The Fresh Loaf

News & Information for Amateur Bakers and Artisan Bread Enthusiasts

romertopf

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wayne on FLUKE's picture
wayne on FLUKE

I just made the Tartine Country Bread for a second time. I do not have a combo cooker and thought I would share my results with alternatives.

Both times I followed Chad's recipe and process carefully, but was afraid to add all the additional water the first attempt so used about half. The first attempt I did final proof in a colander lined with floured towel, pre-heated oven with Fibrament stone and baked in 8" cake pan with stainless "magic" bowl to hold in moisture. This worked OK, and had good oven spring and slashes (square pattern) opened nicely. Crumb was not as open as I hoped based on the oven spring.

For the second attempt, I decided to try my Romertopf #111 Clay Baker. I did add all the extra water and I proofed the first loaf in the clay baker and baked starting in cold oven. Since the dough is pretty slack it spread to take the shape of the clay baker in spite of my attempt to shape with good surface tension, but had nice spring and I removed the cover after 30 min (450) and baked another 25 min which gave pretty nice color.

The second loaf was retarded in floured towel in oval wicker basket (in refer inside plastic bag) for about 6 hours to fit my schedule. I let sit on the counter for about an hour before transfering to the clay baker and baking starting in cold oven. The transfer was not as smooth as I hoped as it landed a bit sideways, but I left it alone and slashed it, one long slash which again was not perfect, but I resisted the temptation to mess with it.

Again uncovered after 30 minutes. This loaf had great oven spring and since it didn't have time to settle down into the baker it was a much more attractive shape and the slash opened and created a fantastic ear. Almost as nice as some of David's (dmsnyder) :-). Really! Both loaves had nice blistered crust.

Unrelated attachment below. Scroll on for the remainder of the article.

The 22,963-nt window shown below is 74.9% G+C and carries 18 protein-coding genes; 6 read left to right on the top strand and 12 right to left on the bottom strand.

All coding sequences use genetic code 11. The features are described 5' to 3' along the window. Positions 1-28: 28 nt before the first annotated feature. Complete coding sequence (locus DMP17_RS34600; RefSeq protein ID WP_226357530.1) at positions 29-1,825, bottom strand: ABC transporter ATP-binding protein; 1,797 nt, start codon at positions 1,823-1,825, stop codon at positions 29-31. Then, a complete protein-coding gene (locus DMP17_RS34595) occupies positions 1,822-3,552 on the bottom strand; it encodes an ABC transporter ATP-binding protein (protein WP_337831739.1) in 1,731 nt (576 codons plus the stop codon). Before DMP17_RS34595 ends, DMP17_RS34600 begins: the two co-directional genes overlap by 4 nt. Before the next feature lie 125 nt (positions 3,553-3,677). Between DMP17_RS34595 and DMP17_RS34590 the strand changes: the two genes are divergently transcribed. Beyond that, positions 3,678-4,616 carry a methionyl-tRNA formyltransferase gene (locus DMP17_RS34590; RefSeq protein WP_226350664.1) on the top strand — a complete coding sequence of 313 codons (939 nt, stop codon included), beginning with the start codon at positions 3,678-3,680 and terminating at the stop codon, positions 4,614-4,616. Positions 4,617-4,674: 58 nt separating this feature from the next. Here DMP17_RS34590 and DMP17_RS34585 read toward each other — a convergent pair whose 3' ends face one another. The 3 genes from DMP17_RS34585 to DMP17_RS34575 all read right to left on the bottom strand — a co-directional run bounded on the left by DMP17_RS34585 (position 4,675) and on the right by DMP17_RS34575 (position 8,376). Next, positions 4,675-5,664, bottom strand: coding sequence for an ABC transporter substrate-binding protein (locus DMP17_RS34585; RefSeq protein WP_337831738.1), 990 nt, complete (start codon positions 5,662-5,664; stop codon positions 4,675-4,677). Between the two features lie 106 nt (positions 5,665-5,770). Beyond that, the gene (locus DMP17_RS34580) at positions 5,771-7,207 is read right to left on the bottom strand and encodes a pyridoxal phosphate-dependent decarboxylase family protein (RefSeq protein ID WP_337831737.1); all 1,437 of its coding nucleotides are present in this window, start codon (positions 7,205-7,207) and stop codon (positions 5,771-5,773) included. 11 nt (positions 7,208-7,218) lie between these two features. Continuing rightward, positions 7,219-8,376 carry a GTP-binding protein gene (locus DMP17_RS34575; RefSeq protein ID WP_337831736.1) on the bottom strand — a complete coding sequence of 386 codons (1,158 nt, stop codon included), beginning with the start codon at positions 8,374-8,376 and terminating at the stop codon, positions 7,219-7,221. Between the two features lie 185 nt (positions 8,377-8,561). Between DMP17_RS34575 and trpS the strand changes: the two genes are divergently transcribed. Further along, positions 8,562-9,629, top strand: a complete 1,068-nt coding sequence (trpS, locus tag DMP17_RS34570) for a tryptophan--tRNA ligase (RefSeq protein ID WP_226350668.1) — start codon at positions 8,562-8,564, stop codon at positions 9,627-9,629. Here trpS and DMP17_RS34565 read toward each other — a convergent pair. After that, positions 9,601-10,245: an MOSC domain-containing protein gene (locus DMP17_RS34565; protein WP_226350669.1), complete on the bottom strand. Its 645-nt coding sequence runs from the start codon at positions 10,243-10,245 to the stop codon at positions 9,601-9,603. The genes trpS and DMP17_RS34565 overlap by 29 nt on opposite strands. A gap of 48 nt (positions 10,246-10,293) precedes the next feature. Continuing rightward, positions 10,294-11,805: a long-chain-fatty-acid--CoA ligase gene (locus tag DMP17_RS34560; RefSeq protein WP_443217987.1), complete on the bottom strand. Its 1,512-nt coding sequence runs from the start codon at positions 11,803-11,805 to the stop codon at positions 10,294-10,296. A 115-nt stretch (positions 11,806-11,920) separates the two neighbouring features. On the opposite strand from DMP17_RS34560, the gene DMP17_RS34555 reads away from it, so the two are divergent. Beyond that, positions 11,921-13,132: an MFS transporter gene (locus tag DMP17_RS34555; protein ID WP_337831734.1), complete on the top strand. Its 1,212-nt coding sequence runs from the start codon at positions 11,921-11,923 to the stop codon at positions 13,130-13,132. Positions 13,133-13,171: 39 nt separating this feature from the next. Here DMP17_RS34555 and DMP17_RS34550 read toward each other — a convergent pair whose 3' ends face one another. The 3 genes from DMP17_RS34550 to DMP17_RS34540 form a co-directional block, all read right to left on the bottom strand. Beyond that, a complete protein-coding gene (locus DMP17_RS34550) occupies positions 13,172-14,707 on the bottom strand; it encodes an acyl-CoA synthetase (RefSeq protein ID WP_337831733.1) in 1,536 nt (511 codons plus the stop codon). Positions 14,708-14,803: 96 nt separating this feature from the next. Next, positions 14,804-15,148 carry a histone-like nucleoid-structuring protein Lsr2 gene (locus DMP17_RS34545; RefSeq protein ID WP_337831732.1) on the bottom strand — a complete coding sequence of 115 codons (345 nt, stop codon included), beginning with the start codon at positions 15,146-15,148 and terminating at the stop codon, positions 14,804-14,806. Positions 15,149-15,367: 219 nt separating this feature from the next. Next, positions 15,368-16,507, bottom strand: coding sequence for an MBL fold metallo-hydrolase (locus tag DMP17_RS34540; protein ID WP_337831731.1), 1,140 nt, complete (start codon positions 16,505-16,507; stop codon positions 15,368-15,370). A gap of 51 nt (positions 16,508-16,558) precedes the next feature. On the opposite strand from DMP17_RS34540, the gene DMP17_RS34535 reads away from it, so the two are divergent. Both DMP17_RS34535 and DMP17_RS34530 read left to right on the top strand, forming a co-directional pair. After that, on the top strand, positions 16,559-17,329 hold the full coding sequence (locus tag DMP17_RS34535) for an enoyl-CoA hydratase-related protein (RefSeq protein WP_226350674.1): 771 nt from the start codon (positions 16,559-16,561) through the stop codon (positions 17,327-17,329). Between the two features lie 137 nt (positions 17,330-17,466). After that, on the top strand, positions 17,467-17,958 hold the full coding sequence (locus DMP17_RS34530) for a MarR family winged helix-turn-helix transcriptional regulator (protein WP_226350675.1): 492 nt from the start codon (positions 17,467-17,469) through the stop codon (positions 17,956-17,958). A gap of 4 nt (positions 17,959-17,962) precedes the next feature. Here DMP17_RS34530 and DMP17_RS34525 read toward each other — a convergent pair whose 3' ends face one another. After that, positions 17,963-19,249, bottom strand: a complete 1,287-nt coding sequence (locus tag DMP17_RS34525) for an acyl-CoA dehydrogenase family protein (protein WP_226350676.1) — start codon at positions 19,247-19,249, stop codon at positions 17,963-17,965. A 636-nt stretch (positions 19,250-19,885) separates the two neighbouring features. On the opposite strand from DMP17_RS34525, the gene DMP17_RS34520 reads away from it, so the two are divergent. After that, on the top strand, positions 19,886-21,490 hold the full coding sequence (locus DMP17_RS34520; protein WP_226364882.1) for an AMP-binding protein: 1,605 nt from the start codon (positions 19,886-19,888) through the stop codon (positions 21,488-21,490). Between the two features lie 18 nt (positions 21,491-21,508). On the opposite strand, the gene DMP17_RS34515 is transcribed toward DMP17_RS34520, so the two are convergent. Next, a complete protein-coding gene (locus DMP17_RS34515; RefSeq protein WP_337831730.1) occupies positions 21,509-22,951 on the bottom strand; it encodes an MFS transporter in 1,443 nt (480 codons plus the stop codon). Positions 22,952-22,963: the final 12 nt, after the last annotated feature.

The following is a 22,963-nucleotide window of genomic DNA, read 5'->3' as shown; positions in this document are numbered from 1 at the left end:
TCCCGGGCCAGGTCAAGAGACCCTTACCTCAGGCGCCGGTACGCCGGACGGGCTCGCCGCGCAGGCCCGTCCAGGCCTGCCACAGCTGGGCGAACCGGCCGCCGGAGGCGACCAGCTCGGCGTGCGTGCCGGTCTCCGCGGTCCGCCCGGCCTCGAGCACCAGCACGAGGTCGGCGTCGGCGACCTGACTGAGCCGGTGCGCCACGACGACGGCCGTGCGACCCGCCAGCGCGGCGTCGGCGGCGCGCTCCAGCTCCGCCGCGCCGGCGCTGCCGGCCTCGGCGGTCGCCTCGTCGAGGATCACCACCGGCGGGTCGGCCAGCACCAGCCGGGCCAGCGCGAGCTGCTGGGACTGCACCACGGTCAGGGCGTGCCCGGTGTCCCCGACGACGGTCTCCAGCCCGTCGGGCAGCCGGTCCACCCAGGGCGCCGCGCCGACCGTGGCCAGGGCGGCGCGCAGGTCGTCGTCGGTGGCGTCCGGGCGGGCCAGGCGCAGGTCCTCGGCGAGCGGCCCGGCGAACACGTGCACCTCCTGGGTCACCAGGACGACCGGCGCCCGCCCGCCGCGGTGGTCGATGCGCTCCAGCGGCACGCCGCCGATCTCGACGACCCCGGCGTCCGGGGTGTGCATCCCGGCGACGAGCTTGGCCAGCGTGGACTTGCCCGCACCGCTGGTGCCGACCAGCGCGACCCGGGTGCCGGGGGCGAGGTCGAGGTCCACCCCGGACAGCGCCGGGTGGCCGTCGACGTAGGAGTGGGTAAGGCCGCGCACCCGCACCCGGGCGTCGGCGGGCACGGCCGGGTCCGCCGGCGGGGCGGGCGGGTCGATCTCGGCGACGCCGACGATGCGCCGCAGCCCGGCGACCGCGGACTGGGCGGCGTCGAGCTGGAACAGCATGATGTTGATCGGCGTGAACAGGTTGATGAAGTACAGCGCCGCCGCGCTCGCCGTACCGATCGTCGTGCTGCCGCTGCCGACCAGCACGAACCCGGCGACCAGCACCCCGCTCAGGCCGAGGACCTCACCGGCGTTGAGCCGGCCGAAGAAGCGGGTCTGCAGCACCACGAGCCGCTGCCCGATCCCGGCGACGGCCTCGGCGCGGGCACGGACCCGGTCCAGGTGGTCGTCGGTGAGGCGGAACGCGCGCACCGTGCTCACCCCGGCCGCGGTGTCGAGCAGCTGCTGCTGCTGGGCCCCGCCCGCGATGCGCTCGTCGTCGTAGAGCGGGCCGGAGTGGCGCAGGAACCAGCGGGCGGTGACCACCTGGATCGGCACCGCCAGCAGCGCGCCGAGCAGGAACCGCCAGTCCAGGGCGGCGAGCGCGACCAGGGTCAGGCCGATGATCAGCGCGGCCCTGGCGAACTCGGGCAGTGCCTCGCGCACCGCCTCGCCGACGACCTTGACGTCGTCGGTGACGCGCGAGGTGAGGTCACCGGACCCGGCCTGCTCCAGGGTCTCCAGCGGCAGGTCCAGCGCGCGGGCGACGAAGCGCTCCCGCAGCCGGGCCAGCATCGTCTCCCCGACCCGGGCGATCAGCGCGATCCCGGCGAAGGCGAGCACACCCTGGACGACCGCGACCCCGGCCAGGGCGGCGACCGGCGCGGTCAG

This loaf was taken to a neighbor's for dinner and served with seasoned olive oil dipping sauce. It was a big hit! Proudest moment for a home baker is to have others compliment the results.

To summarize, best results were from proofing in basket and baking in clay baker (cold oven). I will now try this technique with Teresa's Basic White Sourdough using 100%Hydration Starter

wayne

olaugeb's picture

Help with design of earthenware baker ( römertopf, la cloche, dutch oven etc. )

February 3, 2011 - 6:05am -- olaugeb

Hey there,


I'm a ceramic student who have chosen one of his favorite hobbies to make a project out of. Baking.


I've had enormous success with an old Römertopf I bought used, both for doing stews but especially baking.
The old Römertopf had some shortcomings though, it was really big, necessitating a rather large bread, or a half used space which is an energy waste I rarely tolerate.
I accidentally broke the lid by putting it on a wet tablecloth, thermal shock of the right kind will make it crack :s

wayne on FLUKE's picture
wayne on FLUKE

This has been a day of firsts.



  • Actually started last night by making the sponge for my "Wayne Thomas's English Muffins" and leaving it in the fridge overnight for first time.

  • Finished and cooked the muffins this morning, they look great.